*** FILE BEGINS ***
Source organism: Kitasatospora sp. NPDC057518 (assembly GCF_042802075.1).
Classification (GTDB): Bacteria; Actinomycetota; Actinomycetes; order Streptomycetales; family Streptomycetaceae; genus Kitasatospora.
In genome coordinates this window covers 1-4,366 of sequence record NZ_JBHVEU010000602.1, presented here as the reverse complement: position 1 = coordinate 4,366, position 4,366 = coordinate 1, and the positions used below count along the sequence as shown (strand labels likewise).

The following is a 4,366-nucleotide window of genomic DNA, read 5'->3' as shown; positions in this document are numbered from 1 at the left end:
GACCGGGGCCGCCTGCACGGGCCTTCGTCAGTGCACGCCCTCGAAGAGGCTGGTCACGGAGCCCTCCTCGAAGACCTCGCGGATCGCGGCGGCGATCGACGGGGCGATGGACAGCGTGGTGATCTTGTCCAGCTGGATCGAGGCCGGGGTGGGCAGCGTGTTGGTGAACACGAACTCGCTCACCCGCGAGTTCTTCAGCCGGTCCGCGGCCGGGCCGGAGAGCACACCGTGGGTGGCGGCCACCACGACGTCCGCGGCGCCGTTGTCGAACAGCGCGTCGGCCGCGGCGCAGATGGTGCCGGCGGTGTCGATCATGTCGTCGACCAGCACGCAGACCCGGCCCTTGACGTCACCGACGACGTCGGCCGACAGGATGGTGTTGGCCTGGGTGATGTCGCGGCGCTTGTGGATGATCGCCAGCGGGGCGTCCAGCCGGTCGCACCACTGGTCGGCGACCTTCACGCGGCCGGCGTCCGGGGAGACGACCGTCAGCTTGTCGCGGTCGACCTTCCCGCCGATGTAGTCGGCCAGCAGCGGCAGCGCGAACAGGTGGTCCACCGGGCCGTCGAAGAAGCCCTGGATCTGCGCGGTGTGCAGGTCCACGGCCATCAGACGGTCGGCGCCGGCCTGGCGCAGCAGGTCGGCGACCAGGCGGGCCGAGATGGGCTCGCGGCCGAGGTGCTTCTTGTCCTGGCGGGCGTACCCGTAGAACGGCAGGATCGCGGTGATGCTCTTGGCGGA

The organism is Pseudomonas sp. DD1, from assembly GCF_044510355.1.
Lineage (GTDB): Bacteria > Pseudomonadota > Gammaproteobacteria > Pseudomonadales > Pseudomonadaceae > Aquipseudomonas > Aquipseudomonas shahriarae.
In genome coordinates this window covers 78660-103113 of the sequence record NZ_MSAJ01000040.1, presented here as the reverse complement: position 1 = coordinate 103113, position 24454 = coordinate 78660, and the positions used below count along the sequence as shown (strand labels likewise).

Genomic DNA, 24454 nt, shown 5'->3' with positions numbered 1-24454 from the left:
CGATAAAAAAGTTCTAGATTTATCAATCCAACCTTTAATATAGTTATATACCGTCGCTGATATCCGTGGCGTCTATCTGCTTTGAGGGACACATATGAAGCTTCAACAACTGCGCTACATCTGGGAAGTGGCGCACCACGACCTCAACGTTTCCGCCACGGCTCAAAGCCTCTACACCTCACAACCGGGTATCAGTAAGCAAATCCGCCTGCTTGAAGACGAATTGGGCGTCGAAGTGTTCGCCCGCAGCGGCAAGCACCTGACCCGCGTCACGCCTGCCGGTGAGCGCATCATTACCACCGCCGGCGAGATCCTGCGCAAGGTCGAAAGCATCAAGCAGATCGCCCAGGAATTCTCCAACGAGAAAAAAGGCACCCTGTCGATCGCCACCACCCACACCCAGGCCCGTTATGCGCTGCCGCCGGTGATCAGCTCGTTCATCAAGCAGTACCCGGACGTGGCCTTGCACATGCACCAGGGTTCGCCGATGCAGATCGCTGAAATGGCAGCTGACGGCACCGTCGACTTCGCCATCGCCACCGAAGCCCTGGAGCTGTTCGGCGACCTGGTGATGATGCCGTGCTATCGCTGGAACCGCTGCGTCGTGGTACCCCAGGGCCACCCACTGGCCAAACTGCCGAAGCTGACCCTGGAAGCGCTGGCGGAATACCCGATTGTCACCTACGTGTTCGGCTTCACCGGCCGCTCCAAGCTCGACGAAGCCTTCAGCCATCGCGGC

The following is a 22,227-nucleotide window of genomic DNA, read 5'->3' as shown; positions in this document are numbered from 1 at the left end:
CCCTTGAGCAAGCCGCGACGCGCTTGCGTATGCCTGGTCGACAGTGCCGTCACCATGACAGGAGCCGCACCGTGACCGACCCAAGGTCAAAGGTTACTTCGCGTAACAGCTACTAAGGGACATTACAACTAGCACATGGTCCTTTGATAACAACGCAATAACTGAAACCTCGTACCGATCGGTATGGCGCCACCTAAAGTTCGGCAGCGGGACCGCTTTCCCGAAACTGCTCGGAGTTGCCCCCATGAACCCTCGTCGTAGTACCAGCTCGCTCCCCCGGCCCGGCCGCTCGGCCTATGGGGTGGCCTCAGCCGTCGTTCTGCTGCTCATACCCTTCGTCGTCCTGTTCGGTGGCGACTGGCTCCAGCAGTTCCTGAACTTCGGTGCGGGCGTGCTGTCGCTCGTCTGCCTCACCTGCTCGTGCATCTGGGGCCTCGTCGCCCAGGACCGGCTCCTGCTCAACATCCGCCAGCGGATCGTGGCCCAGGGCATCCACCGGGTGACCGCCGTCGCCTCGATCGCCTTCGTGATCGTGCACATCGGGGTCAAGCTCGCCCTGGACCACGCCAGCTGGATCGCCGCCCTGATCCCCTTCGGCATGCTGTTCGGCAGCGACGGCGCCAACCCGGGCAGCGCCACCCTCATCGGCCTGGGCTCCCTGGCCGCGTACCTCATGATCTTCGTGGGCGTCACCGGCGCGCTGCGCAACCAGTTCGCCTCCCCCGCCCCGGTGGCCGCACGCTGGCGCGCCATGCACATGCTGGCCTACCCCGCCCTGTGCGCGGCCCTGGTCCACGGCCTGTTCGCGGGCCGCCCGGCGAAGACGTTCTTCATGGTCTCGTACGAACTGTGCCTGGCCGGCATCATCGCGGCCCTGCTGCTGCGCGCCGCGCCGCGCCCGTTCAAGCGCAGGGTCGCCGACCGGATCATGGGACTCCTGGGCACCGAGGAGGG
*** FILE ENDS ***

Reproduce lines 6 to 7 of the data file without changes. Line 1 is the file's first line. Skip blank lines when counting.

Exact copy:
The organism is Pseudomonas sp. DD1, from assembly GCF_044510355.1.
Lineage (GTDB): Bacteria > Pseudomonadota > Gammaproteobacteria > Pseudomonadales > Pseudomonadaceae > Aquipseudomonas > Aquipseudomonas shahriarae.